China jails Tibetan language activist for five years, human rights bodies cry foul

Tashi Wangchuk, according to Chinese authorities, is guilty of inciting separatism. All that Wangchuk wants, however, is to preserve the Tibetan language.

China jails Tibetan language activist for five years, human rights bodies cry foul
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He wants Tibetan culture, including local language and dialects, to be preserved and be passed on from one generation to another. What may be regarded as absolutely normal elsewhere though is deeply frowned upon in China - a country that has now jailed Tashi Wangchuk for five years on charges of 'inciting separatism.'

Wangchuk is a well-known activist for Tibetan language and has been struggling to stop what he calls as 'erosion of Tibetan culture' in China. He rubbed authorities the wrong way when he appeared in a documentary for The New York Times and was detained in 2016. He filed an appeal but recently, it was struck down and the now 32-year-old was given a five-year jail term on charges of 'inciting separatism.'

It is a charge that human rights organisations have condemned unequivocally.

Joshua Rosenzweig at Amnesty International told news agency Associated Press that putting Wangchuk behind bars is not just unethical but is gross injustice. "He is being cruelly punished for peacefully drawing attention to the systematic erosion of Tibetan culture. To brand peaceful activism for Tibetan language as ‘inciting separatism’ is beyond absurd," he was quoted as saying. Tashi’s treatment exposes the ruthless lengths to which the Chinese authorities will go to silence those who ask the government to stop cultural assimilation."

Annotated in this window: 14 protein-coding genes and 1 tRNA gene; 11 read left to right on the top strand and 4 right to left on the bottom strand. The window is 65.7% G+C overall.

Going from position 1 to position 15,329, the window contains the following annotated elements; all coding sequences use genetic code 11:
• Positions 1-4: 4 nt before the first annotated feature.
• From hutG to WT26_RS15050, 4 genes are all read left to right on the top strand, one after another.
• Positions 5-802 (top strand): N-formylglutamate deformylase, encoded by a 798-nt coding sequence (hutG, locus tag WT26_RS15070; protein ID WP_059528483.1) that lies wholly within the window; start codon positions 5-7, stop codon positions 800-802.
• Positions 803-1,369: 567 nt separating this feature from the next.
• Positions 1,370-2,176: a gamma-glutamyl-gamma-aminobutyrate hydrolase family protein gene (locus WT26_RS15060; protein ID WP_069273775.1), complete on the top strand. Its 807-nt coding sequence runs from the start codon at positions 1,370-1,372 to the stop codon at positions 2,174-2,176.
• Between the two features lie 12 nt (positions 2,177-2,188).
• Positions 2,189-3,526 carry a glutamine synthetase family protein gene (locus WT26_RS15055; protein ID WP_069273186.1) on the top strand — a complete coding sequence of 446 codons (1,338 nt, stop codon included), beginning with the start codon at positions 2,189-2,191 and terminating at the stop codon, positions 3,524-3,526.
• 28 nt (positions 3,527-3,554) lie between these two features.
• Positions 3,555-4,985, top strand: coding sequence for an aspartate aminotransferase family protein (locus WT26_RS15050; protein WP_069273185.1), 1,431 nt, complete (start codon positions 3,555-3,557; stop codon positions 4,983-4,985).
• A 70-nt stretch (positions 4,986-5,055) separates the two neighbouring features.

Shocking as it may be, the punishment given though not surprising in a country which is repeatedly accused of persecuting minorities - especially Tibetans and Uyghurs. While it considers Tibet a part of its territory, the Tibetan government-in-exile under Dalai Lama in India has repeatedly raised voice against the illegal occupation.

Security analysts firmly believe that there is a sense among Tibetans that China won't ever allow them the right to self-determination and the discourse from now should revolve around how best to preserve their culture while remaining with China. In communist China though, adherence to one single party and its leadership remains paramount and any other allegiance is almost always trampled upon.